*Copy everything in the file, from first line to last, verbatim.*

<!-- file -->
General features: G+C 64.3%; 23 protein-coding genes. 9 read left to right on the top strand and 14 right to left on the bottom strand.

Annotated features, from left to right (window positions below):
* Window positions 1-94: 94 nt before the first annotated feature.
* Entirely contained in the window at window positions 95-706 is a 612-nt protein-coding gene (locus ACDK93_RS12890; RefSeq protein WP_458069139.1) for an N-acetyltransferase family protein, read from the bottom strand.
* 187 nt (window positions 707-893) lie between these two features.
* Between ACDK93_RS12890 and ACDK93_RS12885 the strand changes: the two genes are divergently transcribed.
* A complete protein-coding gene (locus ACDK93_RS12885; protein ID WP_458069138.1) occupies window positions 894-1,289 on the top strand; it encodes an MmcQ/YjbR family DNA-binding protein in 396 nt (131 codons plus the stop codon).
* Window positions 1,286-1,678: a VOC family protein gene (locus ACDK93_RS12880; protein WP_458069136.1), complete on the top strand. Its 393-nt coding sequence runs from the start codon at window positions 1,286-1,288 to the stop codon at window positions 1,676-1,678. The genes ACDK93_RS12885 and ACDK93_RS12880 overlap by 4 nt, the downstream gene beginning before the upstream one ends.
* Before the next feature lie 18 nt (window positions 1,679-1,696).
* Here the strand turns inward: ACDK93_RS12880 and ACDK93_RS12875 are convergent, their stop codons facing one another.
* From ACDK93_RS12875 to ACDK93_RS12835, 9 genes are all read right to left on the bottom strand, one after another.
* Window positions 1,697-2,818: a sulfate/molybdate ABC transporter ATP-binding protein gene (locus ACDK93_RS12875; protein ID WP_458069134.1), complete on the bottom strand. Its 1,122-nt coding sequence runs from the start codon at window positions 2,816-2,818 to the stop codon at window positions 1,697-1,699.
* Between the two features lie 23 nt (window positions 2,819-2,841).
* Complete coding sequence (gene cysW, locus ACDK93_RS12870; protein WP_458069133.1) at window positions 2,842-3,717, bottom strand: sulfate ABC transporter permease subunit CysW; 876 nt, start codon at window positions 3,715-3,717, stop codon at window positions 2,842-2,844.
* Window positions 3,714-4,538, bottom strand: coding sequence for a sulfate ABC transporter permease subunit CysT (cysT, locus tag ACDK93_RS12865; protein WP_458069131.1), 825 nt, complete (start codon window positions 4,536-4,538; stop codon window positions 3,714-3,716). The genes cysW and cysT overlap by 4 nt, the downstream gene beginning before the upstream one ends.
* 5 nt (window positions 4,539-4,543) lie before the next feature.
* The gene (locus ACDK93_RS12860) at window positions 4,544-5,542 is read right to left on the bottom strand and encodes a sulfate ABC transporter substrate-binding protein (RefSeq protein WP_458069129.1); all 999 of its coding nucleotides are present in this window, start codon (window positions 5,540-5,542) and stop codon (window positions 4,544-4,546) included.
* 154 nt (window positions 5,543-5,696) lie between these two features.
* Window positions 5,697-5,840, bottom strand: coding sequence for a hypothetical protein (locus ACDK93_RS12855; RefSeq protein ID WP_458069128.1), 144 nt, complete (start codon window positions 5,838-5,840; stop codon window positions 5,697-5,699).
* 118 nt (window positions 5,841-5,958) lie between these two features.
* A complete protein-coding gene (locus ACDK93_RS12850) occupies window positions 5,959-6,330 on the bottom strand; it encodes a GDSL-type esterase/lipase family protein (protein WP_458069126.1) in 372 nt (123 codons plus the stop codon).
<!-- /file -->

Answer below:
General features: G+C 64.3%; 23 protein-coding genes. 9 read left to right on the top strand and 14 right to left on the bottom strand.

Annotated features, from left to right (window positions below):
* Window positions 1-94: 94 nt before the first annotated feature.
* Entirely contained in the window at window positions 95-706 is a 612-nt protein-coding gene (locus ACDK93_RS12890; RefSeq protein WP_458069139.1) for an N-acetyltransferase family protein, read from the bottom strand.
* 187 nt (window positions 707-893) lie between these two features.
* Between ACDK93_RS12890 and ACDK93_RS12885 the strand changes: the two genes are divergently transcribed.
* A complete protein-coding gene (locus ACDK93_RS12885; protein ID WP_458069138.1) occupies window positions 894-1,289 on the top strand; it encodes an MmcQ/YjbR family DNA-binding protein in 396 nt (131 codons plus the stop codon).
* Window positions 1,286-1,678: a VOC family protein gene (locus ACDK93_RS12880; protein WP_458069136.1), complete on the top strand. Its 393-nt coding sequence runs from the start codon at window positions 1,286-1,288 to the stop codon at window positions 1,676-1,678. The genes ACDK93_RS12885 and ACDK93_RS12880 overlap by 4 nt, the downstream gene beginning before the upstream one ends.
* Before the next feature lie 18 nt (window positions 1,679-1,696).
* Here the strand turns inward: ACDK93_RS12880 and ACDK93_RS12875 are convergent, their stop codons facing one another.
* From ACDK93_RS12875 to ACDK93_RS12835, 9 genes are all read right to left on the bottom strand, one after another.
* Window positions 1,697-2,818: a sulfate/molybdate ABC transporter ATP-binding protein gene (locus ACDK93_RS12875; protein ID WP_458069134.1), complete on the bottom strand. Its 1,122-nt coding sequence runs from the start codon at window positions 2,816-2,818 to the stop codon at window positions 1,697-1,699.
* Between the two features lie 23 nt (window positions 2,819-2,841).
* Complete coding sequence (gene cysW, locus ACDK93_RS12870; protein WP_458069133.1) at window positions 2,842-3,717, bottom strand: sulfate ABC transporter permease subunit CysW; 876 nt, start codon at window positions 3,715-3,717, stop codon at window positions 2,842-2,844.
* Window positions 3,714-4,538, bottom strand: coding sequence for a sulfate ABC transporter permease subunit CysT (cysT, locus tag ACDK93_RS12865; protein WP_458069131.1), 825 nt, complete (start codon window positions 4,536-4,538; stop codon window positions 3,714-3,716). The genes cysW and cysT overlap by 4 nt, the downstream gene beginning before the upstream one ends.
* 5 nt (window positions 4,539-4,543) lie before the next feature.
* The gene (locus ACDK93_RS12860) at window positions 4,544-5,542 is read right to left on the bottom strand and encodes a sulfate ABC transporter substrate-binding protein (RefSeq protein WP_458069129.1); all 999 of its coding nucleotides are present in this window, start codon (window positions 5,540-5,542) and stop codon (window positions 4,544-4,546) included.
* 154 nt (window positions 5,543-5,696) lie between these two features.
* Window positions 5,697-5,840, bottom strand: coding sequence for a hypothetical protein (locus ACDK93_RS12855; RefSeq protein ID WP_458069128.1), 144 nt, complete (start codon window positions 5,838-5,840; stop codon window positions 5,697-5,699).
* 118 nt (window positions 5,841-5,958) lie between these two features.
* A complete protein-coding gene (locus ACDK93_RS12850) occupies window positions 5,959-6,330 on the bottom strand; it encodes a GDSL-type esterase/lipase family protein (protein WP_458069126.1) in 372 nt (123 codons plus the stop codon).